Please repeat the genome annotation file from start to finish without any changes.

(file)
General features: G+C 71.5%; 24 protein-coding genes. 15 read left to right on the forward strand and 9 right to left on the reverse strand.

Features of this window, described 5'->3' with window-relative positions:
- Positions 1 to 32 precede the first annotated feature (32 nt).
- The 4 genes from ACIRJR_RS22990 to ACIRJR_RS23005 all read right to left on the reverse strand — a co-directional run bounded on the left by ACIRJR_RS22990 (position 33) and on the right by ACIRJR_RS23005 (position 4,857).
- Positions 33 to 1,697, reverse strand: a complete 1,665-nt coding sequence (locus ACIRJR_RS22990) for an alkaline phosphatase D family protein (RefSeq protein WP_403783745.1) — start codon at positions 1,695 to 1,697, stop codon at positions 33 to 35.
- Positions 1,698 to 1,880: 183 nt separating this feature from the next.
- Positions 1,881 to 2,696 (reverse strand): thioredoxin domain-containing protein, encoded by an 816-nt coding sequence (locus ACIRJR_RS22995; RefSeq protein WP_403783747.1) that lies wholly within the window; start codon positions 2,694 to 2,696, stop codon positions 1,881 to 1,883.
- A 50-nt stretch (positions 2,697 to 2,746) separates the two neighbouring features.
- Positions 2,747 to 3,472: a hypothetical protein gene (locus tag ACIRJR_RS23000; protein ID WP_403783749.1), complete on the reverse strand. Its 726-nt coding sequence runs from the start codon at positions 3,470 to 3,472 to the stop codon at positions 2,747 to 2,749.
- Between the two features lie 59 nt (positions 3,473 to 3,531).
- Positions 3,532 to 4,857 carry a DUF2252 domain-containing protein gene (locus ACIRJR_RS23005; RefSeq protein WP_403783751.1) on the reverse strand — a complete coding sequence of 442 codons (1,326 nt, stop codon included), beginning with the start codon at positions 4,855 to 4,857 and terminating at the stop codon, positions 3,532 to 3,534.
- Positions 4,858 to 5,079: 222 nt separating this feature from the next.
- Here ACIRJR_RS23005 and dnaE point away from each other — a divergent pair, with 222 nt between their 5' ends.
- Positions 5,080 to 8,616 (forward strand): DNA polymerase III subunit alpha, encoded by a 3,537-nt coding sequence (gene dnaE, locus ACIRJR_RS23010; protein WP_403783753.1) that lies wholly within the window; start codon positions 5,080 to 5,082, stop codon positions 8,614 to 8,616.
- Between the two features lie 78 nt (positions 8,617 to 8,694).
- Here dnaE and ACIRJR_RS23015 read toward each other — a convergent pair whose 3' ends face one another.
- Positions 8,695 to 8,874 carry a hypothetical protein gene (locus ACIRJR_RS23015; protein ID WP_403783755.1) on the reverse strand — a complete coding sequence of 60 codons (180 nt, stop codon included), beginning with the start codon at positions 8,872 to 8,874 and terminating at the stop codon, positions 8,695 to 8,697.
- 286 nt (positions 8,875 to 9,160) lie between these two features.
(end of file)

General features: G+C 71.5%; 24 protein-coding genes. 15 read left to right on the forward strand and 9 right to left on the reverse strand.

Features of this window, described 5'->3' with window-relative positions:
- Positions 1 to 32 precede the first annotated feature (32 nt).
- The 4 genes from ACIRJR_RS22990 to ACIRJR_RS23005 all read right to left on the reverse strand — a co-directional run bounded on the left by ACIRJR_RS22990 (position 33) and on the right by ACIRJR_RS23005 (position 4,857).
- Positions 33 to 1,697, reverse strand: a complete 1,665-nt coding sequence (locus ACIRJR_RS22990) for an alkaline phosphatase D family protein (RefSeq protein WP_403783745.1) — start codon at positions 1,695 to 1,697, stop codon at positions 33 to 35.
- Positions 1,698 to 1,880: 183 nt separating this feature from the next.
- Positions 1,881 to 2,696 (reverse strand): thioredoxin domain-containing protein, encoded by an 816-nt coding sequence (locus ACIRJR_RS22995; RefSeq protein WP_403783747.1) that lies wholly within the window; start codon positions 2,694 to 2,696, stop codon positions 1,881 to 1,883.
- A 50-nt stretch (positions 2,697 to 2,746) separates the two neighbouring features.
- Positions 2,747 to 3,472: a hypothetical protein gene (locus tag ACIRJR_RS23000; protein ID WP_403783749.1), complete on the reverse strand. Its 726-nt coding sequence runs from the start codon at positions 3,470 to 3,472 to the stop codon at positions 2,747 to 2,749.
- Between the two features lie 59 nt (positions 3,473 to 3,531).
- Positions 3,532 to 4,857 carry a DUF2252 domain-containing protein gene (locus ACIRJR_RS23005; RefSeq protein WP_403783751.1) on the reverse strand — a complete coding sequence of 442 codons (1,326 nt, stop codon included), beginning with the start codon at positions 4,855 to 4,857 and terminating at the stop codon, positions 3,532 to 3,534.
- Positions 4,858 to 5,079: 222 nt separating this feature from the next.
- Here ACIRJR_RS23005 and dnaE point away from each other — a divergent pair, with 222 nt between their 5' ends.
- Positions 5,080 to 8,616 (forward strand): DNA polymerase III subunit alpha, encoded by a 3,537-nt coding sequence (gene dnaE, locus ACIRJR_RS23010; protein WP_403783753.1) that lies wholly within the window; start codon positions 5,080 to 5,082, stop codon positions 8,614 to 8,616.
- Between the two features lie 78 nt (positions 8,617 to 8,694).
- Here dnaE and ACIRJR_RS23015 read toward each other — a convergent pair whose 3' ends face one another.
- Positions 8,695 to 8,874 carry a hypothetical protein gene (locus ACIRJR_RS23015; protein ID WP_403783755.1) on the reverse strand — a complete coding sequence of 60 codons (180 nt, stop codon included), beginning with the start codon at positions 8,872 to 8,874 and terminating at the stop codon, positions 8,695 to 8,697.
- 286 nt (positions 8,875 to 9,160) lie between these two features.